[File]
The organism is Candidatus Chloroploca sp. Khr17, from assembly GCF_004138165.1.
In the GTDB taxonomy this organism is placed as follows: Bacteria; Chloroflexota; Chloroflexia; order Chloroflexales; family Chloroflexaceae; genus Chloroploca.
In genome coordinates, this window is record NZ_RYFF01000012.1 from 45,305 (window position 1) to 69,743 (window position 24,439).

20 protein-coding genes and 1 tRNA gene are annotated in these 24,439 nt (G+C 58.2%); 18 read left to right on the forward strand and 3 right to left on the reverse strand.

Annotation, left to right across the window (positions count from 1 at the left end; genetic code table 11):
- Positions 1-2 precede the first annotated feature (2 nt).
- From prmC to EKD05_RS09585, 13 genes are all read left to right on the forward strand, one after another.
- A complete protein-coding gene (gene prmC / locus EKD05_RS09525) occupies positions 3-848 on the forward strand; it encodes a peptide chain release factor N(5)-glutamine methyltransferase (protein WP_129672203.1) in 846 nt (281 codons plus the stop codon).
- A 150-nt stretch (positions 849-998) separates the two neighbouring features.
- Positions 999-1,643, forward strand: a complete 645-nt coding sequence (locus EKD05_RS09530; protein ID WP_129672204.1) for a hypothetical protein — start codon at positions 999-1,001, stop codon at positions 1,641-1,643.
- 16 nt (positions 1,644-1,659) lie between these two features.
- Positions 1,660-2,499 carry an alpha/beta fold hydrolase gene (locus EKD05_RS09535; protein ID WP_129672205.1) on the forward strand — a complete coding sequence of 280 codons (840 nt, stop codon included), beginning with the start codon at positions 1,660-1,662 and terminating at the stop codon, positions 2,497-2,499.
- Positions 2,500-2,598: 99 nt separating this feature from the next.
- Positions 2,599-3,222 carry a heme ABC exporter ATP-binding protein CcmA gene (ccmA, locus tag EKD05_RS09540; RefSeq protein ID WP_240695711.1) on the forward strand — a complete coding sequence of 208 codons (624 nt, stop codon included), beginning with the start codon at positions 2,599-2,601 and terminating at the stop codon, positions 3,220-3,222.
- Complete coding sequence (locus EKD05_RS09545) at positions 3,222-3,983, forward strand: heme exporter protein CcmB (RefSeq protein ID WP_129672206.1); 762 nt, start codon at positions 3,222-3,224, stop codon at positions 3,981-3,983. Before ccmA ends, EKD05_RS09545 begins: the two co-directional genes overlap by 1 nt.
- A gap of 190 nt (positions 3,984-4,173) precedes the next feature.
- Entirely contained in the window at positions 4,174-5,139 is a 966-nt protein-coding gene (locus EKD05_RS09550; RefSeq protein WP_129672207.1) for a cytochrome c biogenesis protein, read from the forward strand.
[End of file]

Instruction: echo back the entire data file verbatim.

The organism is Candidatus Chloroploca sp. Khr17, from assembly GCF_004138165.1.
In the GTDB taxonomy this organism is placed as follows: Bacteria; Chloroflexota; Chloroflexia; order Chloroflexales; family Chloroflexaceae; genus Chloroploca.
In genome coordinates, this window is record NZ_RYFF01000012.1 from 45,305 (window position 1) to 69,743 (window position 24,439).

20 protein-coding genes and 1 tRNA gene are annotated in these 24,439 nt (G+C 58.2%); 18 read left to right on the forward strand and 3 right to left on the reverse strand.

Annotation, left to right across the window (positions count from 1 at the left end; genetic code table 11):
- Positions 1-2 precede the first annotated feature (2 nt).
- From prmC to EKD05_RS09585, 13 genes are all read left to right on the forward strand, one after another.
- A complete protein-coding gene (gene prmC / locus EKD05_RS09525) occupies positions 3-848 on the forward strand; it encodes a peptide chain release factor N(5)-glutamine methyltransferase (protein WP_129672203.1) in 846 nt (281 codons plus the stop codon).
- A 150-nt stretch (positions 849-998) separates the two neighbouring features.
- Positions 999-1,643, forward strand: a complete 645-nt coding sequence (locus EKD05_RS09530; protein ID WP_129672204.1) for a hypothetical protein — start codon at positions 999-1,001, stop codon at positions 1,641-1,643.
- 16 nt (positions 1,644-1,659) lie between these two features.
- Positions 1,660-2,499 carry an alpha/beta fold hydrolase gene (locus EKD05_RS09535; protein ID WP_129672205.1) on the forward strand — a complete coding sequence of 280 codons (840 nt, stop codon included), beginning with the start codon at positions 1,660-1,662 and terminating at the stop codon, positions 2,497-2,499.
- Positions 2,500-2,598: 99 nt separating this feature from the next.
- Positions 2,599-3,222 carry a heme ABC exporter ATP-binding protein CcmA gene (ccmA, locus tag EKD05_RS09540; RefSeq protein ID WP_240695711.1) on the forward strand — a complete coding sequence of 208 codons (624 nt, stop codon included), beginning with the start codon at positions 2,599-2,601 and terminating at the stop codon, positions 3,220-3,222.
- Complete coding sequence (locus EKD05_RS09545) at positions 3,222-3,983, forward strand: heme exporter protein CcmB (RefSeq protein ID WP_129672206.1); 762 nt, start codon at positions 3,222-3,224, stop codon at positions 3,981-3,983. Before ccmA ends, EKD05_RS09545 begins: the two co-directional genes overlap by 1 nt.
- A gap of 190 nt (positions 3,984-4,173) precedes the next feature.
- Entirely contained in the window at positions 4,174-5,139 is a 966-nt protein-coding gene (locus EKD05_RS09550; RefSeq protein WP_129672207.1) for a cytochrome c biogenesis protein, read from the forward strand.